Brent Budowsky: Harry Reid’s last laugh

Brent Budowsky: Harry Reid’s last laugh
© Cameron Lancaster

With Republicans on the cusp of nominating for president the favorite son of white supremacists, who admires Vladimir Putin and retweets with approval the wisdom of Benito Mussolini, Democrats are within reach of achieving sweeping victories at all levels of national politics.

With Senate Majority Leader Mitch -McConnell telling Senate Republicans it would be OK for them to attack Donald TrumpDonald John TrumpSanders apologizes to Biden for supporter's op-ed Jayapal: 'We will end up with another Trump' if the US doesn't elect progressive Democrats: McConnell impeachment trial rules a 'cover up,' 'national disgrace' MORE if he becomes the GOP’s nominee and Trump threatening Speaker Paul RyanPaul Davis RyanWarren now also knocking Biden on Social Security Biden alleges Sanders campaign 'doctored video' to attack him on Social Security record Sanders campaign responds to Biden doctored video claims: Biden should 'stop trying to doctor' public record MORE (R-Wis.) during a Super Tuesday news conference in which he promised to unify the nation, Senate Minority Leader Harry ReidHarry Mason ReidThe Trumpification of the federal courts Trump to rally evangelicals after critical Christianity Today editorial Left presses 2020 Democrats to retake the courts from Trump MORE (D-Nev.) is within reach of enjoying the last laugh of his legislative career and leading Democrats back to control of the Senate.

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Trump inspires widespread media malpractice — seemingly no matter what the business mogul says, it has no effect on his candidacy. In fact, what he says will have two game-changing effects if he wins the Republican nomination. 

The first is revealed by the CNN/ORC survey released on Super Tuesday, which is consistent with other polling, showing that Hillary ClintonHillary Diane Rodham ClintonDemocratic debates are magnet for lobbyists NYT editorial board endorses Warren, Klobuchar for Democratic nomination for president Sanders v. Warren is just for insiders MORE would defeat Trump in a general election by a large margin and Bernie SandersBernie SandersSanders apologizes to Biden for supporter's op-ed Jayapal: 'We will end up with another Trump' if the US doesn't elect progressive Former health insurance executive: Current system is bankrupting country MORE would defeat Trump by an even larger margin.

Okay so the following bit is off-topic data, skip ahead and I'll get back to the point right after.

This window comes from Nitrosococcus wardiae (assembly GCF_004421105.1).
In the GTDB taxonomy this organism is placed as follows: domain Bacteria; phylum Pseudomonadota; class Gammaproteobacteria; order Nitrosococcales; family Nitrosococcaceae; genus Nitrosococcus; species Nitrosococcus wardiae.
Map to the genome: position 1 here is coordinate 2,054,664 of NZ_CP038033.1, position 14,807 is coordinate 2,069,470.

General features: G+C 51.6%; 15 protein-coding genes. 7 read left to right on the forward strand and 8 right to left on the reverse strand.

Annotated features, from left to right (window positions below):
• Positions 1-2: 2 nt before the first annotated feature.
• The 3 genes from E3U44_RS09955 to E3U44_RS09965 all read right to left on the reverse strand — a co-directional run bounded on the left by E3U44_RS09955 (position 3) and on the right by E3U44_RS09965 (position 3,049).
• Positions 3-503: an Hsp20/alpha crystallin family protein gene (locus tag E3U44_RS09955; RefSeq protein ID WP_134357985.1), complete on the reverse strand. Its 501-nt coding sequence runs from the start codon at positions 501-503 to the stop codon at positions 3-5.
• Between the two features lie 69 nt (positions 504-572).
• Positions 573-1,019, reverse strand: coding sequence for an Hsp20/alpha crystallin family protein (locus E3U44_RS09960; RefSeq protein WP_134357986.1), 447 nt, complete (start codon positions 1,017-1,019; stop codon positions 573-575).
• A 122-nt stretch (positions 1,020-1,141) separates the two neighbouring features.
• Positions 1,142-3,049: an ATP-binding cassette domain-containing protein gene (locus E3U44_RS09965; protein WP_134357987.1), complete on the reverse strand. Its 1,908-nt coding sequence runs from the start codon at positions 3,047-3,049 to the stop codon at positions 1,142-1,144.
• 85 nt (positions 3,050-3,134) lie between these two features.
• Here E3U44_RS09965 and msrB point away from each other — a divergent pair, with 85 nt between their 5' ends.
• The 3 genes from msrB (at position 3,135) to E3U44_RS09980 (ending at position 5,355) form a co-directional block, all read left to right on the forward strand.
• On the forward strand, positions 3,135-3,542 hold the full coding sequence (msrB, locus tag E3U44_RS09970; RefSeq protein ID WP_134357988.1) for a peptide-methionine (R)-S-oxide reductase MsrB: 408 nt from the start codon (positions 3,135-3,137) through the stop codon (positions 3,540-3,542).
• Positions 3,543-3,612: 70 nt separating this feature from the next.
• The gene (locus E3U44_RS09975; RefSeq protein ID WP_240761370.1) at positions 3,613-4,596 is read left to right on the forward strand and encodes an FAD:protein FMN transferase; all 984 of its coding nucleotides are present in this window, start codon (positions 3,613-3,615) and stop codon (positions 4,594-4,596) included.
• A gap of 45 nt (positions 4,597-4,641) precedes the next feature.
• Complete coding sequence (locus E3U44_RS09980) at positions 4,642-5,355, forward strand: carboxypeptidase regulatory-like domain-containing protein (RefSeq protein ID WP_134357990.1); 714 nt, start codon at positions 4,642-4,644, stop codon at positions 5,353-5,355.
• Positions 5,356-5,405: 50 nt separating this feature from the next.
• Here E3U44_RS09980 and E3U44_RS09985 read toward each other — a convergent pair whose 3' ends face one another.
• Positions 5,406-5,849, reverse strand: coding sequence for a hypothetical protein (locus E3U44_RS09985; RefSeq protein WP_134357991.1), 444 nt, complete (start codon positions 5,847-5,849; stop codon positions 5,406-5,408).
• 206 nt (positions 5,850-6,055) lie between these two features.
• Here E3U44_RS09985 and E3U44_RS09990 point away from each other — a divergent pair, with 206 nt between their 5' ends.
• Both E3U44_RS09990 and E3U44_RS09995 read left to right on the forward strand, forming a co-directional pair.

The second effect is that a Trump nomination would cause an implosion of the Republican establishment and a conservative movement that would force every GOP candidate at every level to support or repudiate every controversial and crazy statement the celebrity billionaire makes and the media megaphones.

This “Trump effect” is already being exploited by Reid, one of the smartest political strategists and legislative tacticians in the modern Senate. He steered his party to successfully taking control of the upper chamber in 2006 and maintained Democratic control until 2014. He has worked assiduously to assemble a strong group of candidates for the 2016 elections, a cycle that already favors Democrats because of the large number of vulnerable Senate Republican incumbents seeking reelection.

If Trump is nominated, Clinton or Sanders and Democrats running for House and Senate seats will be gleefully running campaign ads against him that quote his Republican opponents for the nomination, GOP leaders in Congress and prominent conservative voices attacking him in vicious and strident terms.

Reid and House Minority Leader Nancy Pelosi will have a field day injecting repellent Trump statements into C-SPAN televised floor debates and using them aggressively to raise funds and win votes for their House and Senate candidates against vulnerable GOP opponents. Democratic challengers will wield like a whip every Trump statement in campaign ads, stump speeches and local debates and force their GOP opponents to defend or disown them.

This Trump effect will be devastating to Republicans at all levels and particularly devastating to GOP Senate candidates running in blue, purple and moderately conservative states. If Republican candidates defend Trump statements, they will lose substantial support from moderate, independent and swing voters. If they disown them, however, they will infuriate Trump supporters, many of whom are already hostile to the Washington establishment, including the -GOP-controlled Congress.

As Trump lives by the sword of media saturation, GOP candidates will politically die by that sword. The Trump effect will be magnified every time the media hypes Trump’s bigoted or repellent statements or interviews another self-described victim of his so-called university or various bankrupted companies, as well as every time it asks Republican candidates to comment on Trump statements or Democratic attacks against them.

Several generations of Republicans have sowed the seeds of the current GOP crack-up. They employed various forms of dog-whistle attacks against Democrats and liberals. In Trump, the GOP is now dominated and branded by a dog whistle that everyone can hear, and it is ugly to behold and dangerous to all Republicans in contested races.

Harry Reid is playing this GOP crack-up like Jascha Heifetz playing a Stradivarius at Carnegie Hall. He’s within reach of having the last laugh — courtesy of Trump — of Democrats regaining control of the Senate.

Budowsky was an aide to former Sens. Lloyd Bentsen and Bill Alexander, then chief deputy majority whip of the House. He holds an LL.M. degree in international financial law from the London School of Economics. He can be read on The Hill’s Contributors blog and reached at -brentbbi@webtv.net.